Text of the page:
Tufts French Society hosted a panel discussion between professors and students on France’s colonial history and legacy at 6 p.m. Monday in the Alumnae Lounge. The panel included Professor of History Hugh Roberts, Professor of History Elizabeth Foster, Professor of French Mona El Khoury, Professor of French Adlai Murdoch and Professor of Arabic Alexandra Shraytekh.
Ned Connolly, president of the Tufts French Society, introduced the event. In his opening remarks, Connolly, a senior, said that the discussion was part of the French Society’s efforts to expand the breadth of their discussions.
Connolly went on to explain the format of the event. First, the discussion examined the roots of the French colonial effort, regarding when and where they started and what France’s motivations behind the colonization of specific locations were. Then, the panel examined the mechanisms — whether through language, culture or otherwise — of France’s colonization efforts. The effects and results of colonization, as well as how it ended, were also points of discussion. Finally, the panel examined the remnants of colonialism and its lasting effects.
Murdoch began by examining French colonialism in the Caribbean.
“France’s motivation for colonizing in [the Caribbean] was very simple and can be summed up in one word: money,” Murdoch said.
Murdoch explained that French colonization in the Caribbean was rooted in the idea of European cultural and ethnic superiority. Because the indigenous population suffered from disease, Murdoch said, the French relied on importing slaves from Africa for labor and soon the slave population outnumbered the white population by a factor of 10. According to Murdoch, this made the Caribbean extremely profitable for the French and by 1770 St. Germain’s production of sugar contributed to around 60 percent of France’s GDP.
El Khoury discussed the French colonization of Algeria. She said that unlike the Caribbean, Algeria was a settlement colony and by the time of its independence in 1962, there were one million French settlers living in Algeria.
According to El Khoury, the French colonization of Algeria started in 1832. She stated that Algeria was not a land unknown to the Europeans before colonization like the Americas, and that the French and Algerians had been trading for years.
El Khoury also said that alongside the majority of the indigenous people, French colonialism produced minorities who obtained French citizenship but remained very attached to Algeria. These people — the Pieds-noirs (who were mostly settlers from Spain, Italy and France), the Jews, the Harkis and the mixed-race individuals — have been for a long time either excluded from the French national narrative or from the Algerian one.
El Khoury also talked about how the rise of the extreme right in France has links to colonialism in Algeria, especially in the form of the National Front and its former leader French politician Jean-Marie Le Pen.
“There is this nostalgia for something that is lost … and this is present today,” El Khoury said.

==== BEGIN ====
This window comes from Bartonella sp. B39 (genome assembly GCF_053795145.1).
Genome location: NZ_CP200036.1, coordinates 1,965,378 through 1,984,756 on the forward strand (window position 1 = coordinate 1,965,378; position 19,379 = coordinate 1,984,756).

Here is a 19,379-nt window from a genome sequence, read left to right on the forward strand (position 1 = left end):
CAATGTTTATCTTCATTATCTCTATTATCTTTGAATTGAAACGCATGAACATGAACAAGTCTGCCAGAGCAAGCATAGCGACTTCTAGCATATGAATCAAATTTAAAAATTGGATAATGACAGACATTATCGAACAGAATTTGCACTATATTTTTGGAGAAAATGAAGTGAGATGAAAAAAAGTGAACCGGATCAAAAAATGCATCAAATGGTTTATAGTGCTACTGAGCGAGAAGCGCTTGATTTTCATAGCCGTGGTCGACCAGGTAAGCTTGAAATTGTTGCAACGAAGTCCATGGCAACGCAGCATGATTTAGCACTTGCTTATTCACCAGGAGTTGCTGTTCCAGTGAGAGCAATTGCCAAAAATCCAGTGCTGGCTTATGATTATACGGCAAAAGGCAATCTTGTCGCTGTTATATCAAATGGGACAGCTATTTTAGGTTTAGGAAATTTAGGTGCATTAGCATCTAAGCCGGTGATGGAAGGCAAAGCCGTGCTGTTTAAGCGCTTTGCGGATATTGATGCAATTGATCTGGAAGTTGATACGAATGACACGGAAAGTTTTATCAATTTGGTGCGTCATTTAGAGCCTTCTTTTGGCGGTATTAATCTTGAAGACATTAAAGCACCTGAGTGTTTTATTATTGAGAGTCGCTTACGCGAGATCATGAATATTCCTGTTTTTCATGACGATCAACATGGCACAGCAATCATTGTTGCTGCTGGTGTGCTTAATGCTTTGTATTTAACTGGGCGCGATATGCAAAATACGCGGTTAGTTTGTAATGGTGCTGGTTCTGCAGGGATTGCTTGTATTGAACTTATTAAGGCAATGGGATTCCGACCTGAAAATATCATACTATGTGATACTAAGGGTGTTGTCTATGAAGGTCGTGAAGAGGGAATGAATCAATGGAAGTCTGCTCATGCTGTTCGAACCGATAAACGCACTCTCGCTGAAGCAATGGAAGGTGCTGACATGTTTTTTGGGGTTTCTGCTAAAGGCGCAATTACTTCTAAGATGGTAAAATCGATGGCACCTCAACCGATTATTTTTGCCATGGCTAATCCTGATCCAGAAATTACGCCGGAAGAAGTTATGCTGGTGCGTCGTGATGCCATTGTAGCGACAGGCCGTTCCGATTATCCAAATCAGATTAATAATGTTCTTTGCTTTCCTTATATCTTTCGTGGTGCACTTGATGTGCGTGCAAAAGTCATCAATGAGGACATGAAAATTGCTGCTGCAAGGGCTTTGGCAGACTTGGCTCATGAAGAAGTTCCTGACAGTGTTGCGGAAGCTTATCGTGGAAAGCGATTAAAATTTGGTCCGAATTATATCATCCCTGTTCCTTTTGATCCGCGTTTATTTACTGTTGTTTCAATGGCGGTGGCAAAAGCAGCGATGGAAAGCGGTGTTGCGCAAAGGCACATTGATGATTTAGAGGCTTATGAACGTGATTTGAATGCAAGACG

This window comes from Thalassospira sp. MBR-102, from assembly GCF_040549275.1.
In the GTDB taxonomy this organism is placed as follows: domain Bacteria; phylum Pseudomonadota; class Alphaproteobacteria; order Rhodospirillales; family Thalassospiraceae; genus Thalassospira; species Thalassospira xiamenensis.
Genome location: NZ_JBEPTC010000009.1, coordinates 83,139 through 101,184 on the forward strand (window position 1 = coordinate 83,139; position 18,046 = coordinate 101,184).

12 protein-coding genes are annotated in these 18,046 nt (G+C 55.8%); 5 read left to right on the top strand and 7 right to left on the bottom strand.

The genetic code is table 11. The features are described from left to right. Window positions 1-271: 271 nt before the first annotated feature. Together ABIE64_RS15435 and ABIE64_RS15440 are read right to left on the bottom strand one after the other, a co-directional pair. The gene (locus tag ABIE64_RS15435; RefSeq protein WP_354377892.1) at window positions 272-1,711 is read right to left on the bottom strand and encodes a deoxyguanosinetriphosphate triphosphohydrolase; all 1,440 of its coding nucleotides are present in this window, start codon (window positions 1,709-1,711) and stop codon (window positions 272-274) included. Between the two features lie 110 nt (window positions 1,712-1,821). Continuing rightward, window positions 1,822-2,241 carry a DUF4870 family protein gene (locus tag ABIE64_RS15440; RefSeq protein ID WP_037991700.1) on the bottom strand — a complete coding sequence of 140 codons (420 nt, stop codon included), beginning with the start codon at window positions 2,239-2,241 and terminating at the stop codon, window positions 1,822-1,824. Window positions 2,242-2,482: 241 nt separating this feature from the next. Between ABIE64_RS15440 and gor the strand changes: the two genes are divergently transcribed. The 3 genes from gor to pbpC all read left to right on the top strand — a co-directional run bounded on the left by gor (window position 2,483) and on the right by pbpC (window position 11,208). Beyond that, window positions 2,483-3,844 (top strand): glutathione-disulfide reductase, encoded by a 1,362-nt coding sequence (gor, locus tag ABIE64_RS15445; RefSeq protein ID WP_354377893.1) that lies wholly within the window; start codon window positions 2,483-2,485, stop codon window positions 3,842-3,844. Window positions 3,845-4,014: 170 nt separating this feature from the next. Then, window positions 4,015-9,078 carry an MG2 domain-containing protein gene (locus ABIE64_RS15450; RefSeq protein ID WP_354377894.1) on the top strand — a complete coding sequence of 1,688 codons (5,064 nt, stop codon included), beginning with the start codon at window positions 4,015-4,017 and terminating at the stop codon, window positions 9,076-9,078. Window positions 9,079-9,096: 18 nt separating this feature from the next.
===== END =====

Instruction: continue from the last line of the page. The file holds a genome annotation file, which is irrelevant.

Roberts examined the roots of French colonization in the Middle East and North Africa.
“France was already interested in the possibilities of colonial expansion as early as 1798, when Napoleon Bonaparte [led] an expedition to Egypt that [had] a tremendous shock effect on Egypt,” Roberts said.
According to Roberts, the French expansion to Algeria began as a move to divert attention from domestic problems, but in 1840 the French decided to conquer the country in its entirety as a response to the threat of British expansion in the region.
However, the decision came at a cost for the French, as it took an additional 30 years of war for the French to finally conquer Algeria in 1872.
“This war was terribly brutal and terribly destructive,” Roberts said.
Roberts compared the colonization of Algeria with the colonization of Tunisia. The French took over Tunisia in 1881, and according to Roberts the time difference was extremely significant, because while Algeria was separated from the Ottoman Empire by the French invasion, Tunisia was a part of the Ottoman Empire during a period of extreme reform that created an attempt toward modernization and the creation of a constitution.
“This was part of the Tunisian success, having a constitutional revolution, unlike all the other places where the Arab Spring occurred,” Roberts said. “A crucial point is that Morocco and Tunisia [were] treated by the French as protectorates, and that means that [it was] much, much easier for France eventually to accept the end of the protectorate and allow a predominantly political process … without actually engaging in violence.”
Meanwhile, in Algeria, the conquest was followed by a decision to treat Algeria as an integral part of France, Roberts said. This meant that Algeria had to fight its way out, in contrast to the relatively peaceful exits of Tunisia and Morocco.
Murdoch said that the conversation about colonialism is still relevant.
“We should bear in mind that colonialism assumes many forms and … uses many terms,” he said. “Many officials … exercise imperial aggression and appropriation around the world and many countries are still guilty of that. We are sitting in one right now.”
CORRECTION: An earlier version of this article stated that Professor of French Mona El Khoury said that the people who obtained French citizenship but kept ties to Algeria were marginalized in French Algerian society. Rather, she said they were excluded for a long time from the French or Algerian national narrative. In addition, colonization in Algeria started in 1830, not 1832. The article has been updated accordingly to reflect these changes. The Daily regrets these errors.